As revealed by NASA, the year 2020 has been the hottest year on record, tying with 2016 for the title.
NASA’s Goddard Institute for Space Studies in New York’s scientists found that the globally averaged temperature for 2020 was 1.02 degrees Celsius warmer than the baseline average between 1951-1980, and continues the long-term warming trend we’ve been observing on our planet.
Despite the temperatures recorded in 2020 were slightly higher than those of 2016, GISS placed both years at the top together, explaining it was within the margin of error of the analysis.
You can already pinpoint the exact two events that NASA believes were the most responsible for affecting global temperatures the most: the Australian wildfires at the beginning of 2020, that burned a staggering 46 million acres of land, resulting in the release of a massive amount of smoke and particles 18 miles high in the atmosphere, which shaded the Earth from sunlight, cooling the planet slightly, and the coronavirus pandemic, which came around later, causing global lockdowns which lowered air pollution and carbon dioxide emissions, both contributing to a slightly cooler temperature as well.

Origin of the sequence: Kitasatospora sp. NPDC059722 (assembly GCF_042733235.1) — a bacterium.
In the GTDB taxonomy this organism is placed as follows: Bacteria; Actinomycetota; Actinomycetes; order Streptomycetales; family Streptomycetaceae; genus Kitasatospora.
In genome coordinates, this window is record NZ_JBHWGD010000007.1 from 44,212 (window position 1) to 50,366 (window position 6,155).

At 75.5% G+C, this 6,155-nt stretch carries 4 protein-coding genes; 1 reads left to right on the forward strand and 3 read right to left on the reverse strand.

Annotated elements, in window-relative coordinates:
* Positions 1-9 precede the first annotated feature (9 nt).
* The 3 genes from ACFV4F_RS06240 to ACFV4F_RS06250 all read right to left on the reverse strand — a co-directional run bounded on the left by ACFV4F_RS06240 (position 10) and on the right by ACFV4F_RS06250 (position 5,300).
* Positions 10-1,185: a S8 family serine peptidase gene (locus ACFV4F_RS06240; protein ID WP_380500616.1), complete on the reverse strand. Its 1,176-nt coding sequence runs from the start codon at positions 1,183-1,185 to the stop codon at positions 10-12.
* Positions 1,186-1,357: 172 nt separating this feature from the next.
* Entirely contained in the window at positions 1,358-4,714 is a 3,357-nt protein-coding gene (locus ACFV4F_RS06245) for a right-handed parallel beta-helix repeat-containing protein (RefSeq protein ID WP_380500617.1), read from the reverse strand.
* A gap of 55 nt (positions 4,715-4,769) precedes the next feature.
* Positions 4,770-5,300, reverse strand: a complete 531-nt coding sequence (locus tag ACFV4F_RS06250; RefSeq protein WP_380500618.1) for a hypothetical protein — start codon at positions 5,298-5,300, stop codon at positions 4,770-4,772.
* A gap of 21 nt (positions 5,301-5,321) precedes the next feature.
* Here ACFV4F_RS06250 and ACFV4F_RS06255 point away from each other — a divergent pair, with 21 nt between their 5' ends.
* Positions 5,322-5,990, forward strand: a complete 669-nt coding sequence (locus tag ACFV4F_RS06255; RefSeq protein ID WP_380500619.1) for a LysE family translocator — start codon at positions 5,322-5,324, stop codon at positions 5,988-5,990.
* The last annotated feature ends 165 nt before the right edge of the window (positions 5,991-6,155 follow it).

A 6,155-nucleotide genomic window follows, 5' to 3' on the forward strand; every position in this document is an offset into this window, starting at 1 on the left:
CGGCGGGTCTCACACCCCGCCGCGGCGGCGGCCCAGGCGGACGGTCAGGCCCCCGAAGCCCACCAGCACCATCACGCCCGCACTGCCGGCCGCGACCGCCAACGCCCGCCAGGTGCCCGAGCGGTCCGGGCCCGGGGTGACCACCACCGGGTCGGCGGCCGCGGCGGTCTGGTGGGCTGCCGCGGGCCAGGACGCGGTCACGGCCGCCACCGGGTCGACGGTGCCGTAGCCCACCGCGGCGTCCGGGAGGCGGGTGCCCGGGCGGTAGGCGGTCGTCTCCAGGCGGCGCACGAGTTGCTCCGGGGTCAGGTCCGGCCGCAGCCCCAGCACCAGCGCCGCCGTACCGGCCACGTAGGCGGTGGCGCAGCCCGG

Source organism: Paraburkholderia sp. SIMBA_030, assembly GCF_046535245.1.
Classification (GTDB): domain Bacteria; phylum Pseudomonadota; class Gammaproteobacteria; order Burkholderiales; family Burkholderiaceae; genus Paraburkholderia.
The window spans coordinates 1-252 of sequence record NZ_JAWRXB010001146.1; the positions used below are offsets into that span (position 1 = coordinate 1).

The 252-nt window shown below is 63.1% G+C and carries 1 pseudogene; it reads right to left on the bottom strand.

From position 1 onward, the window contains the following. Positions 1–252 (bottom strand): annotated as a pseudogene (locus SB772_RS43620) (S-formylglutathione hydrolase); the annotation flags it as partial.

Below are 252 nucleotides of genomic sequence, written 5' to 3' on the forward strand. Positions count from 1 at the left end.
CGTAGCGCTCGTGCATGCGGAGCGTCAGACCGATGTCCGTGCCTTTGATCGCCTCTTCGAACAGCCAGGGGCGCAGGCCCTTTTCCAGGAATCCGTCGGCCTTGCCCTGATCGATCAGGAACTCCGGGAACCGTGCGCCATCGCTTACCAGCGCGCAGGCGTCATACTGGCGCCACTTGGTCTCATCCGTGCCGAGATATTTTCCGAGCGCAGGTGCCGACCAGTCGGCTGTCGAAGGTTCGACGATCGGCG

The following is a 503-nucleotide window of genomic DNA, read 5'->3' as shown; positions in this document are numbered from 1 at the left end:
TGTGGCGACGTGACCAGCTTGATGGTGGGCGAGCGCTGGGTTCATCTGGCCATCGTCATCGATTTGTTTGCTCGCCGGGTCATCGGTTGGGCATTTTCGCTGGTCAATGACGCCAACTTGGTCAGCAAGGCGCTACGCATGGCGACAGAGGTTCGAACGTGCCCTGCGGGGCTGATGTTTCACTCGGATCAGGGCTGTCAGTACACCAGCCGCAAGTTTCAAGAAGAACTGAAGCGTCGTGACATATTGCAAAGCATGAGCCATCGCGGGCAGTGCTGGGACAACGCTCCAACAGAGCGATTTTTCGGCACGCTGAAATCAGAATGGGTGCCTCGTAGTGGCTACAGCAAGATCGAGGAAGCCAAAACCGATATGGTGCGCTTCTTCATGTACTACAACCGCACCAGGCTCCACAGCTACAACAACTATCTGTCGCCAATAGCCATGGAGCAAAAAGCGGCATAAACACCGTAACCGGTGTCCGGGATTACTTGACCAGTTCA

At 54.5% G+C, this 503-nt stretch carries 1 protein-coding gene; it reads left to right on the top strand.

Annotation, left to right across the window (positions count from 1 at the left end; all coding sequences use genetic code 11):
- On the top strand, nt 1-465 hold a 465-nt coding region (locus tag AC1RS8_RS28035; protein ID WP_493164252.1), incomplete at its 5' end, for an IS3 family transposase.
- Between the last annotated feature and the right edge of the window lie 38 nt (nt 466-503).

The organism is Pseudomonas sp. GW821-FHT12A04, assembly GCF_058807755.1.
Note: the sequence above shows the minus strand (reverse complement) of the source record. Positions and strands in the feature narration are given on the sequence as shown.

Despite these two events, however, NASA notes that “warming is related to cumulative emissions” and so “the overall amount of avoided warming will be minimal.”
“The last seven years have been the warmest seven years on record, typifying the ongoing and dramatic warming trend,” GISS director Gavin Schmidt said. “Whether one year is a record or not is not really that important — the important things are long-term trends. With these trends, and as the human impact on the climate increases, we have to expect that records will continue to be broken.”